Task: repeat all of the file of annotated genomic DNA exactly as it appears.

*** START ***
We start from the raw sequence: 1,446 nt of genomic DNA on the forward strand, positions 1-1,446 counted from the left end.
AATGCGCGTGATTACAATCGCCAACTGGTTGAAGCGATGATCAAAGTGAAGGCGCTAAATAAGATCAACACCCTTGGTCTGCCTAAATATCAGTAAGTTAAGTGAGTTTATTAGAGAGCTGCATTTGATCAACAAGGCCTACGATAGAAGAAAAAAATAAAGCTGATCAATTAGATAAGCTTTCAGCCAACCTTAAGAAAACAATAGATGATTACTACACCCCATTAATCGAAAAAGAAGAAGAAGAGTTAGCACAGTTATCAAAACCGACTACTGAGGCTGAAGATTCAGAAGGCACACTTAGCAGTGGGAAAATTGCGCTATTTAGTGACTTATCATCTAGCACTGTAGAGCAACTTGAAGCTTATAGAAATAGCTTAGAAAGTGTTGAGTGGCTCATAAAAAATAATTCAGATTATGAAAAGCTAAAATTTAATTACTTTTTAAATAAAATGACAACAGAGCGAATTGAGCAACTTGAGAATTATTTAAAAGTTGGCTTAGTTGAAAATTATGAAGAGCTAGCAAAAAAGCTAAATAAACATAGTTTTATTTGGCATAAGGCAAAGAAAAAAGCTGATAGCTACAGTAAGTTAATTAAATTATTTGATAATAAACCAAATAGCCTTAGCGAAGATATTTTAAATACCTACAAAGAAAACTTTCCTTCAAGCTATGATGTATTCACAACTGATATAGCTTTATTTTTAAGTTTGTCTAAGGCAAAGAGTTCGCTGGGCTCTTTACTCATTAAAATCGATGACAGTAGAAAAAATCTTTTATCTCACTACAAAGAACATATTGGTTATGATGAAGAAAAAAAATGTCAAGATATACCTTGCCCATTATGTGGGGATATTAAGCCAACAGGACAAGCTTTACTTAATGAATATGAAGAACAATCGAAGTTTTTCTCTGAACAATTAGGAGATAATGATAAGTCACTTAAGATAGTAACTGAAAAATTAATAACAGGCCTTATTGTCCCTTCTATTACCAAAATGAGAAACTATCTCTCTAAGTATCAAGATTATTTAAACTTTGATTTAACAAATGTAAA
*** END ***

We start from the raw sequence: 1,446 nt of genomic DNA on the forward strand, positions 1-1,446 counted from the left end.
AATGCGCGTGATTACAATCGCCAACTGGTTGAAGCGATGATCAAAGTGAAGGCGCTAAATAAGATCAACACCCTTGGTCTGCCTAAATATCAGTAAGTTAAGTGAGTTTATTAGAGAGCTGCATTTGATCAACAAGGCCTACGATAGAAGAAAAAAATAAAGCTGATCAATTAGATAAGCTTTCAGCCAACCTTAAGAAAACAATAGATGATTACTACACCCCATTAATCGAAAAAGAAGAAGAAGAGTTAGCACAGTTATCAAAACCGACTACTGAGGCTGAAGATTCAGAAGGCACACTTAGCAGTGGGAAAATTGCGCTATTTAGTGACTTATCATCTAGCACTGTAGAGCAACTTGAAGCTTATAGAAATAGCTTAGAAAGTGTTGAGTGGCTCATAAAAAATAATTCAGATTATGAAAAGCTAAAATTTAATTACTTTTTAAATAAAATGACAACAGAGCGAATTGAGCAACTTGAGAATTATTTAAAAGTTGGCTTAGTTGAAAATTATGAAGAGCTAGCAAAAAAGCTAAATAAACATAGTTTTATTTGGCATAAGGCAAAGAAAAAAGCTGATAGCTACAGTAAGTTAATTAAATTATTTGATAATAAACCAAATAGCCTTAGCGAAGATATTTTAAATACCTACAAAGAAAACTTTCCTTCAAGCTATGATGTATTCACAACTGATATAGCTTTATTTTTAAGTTTGTCTAAGGCAAAGAGTTCGCTGGGCTCTTTACTCATTAAAATCGATGACAGTAGAAAAAATCTTTTATCTCACTACAAAGAACATATTGGTTATGATGAAGAAAAAAAATGTCAAGATATACCTTGCCCATTATGTGGGGATATTAAGCCAACAGGACAAGCTTTACTTAATGAATATGAAGAACAATCGAAGTTTTTCTCTGAACAATTAGGAGATAATGATAAGTCACTTAAGATAGTAACTGAAAAATTAATAACAGGCCTTATTGTCCCTTCTATTACCAAAATGAGAAACTATCTCTCTAAGTATCAAGATTATTTAAACTTTGATTTAACAAATGTAAA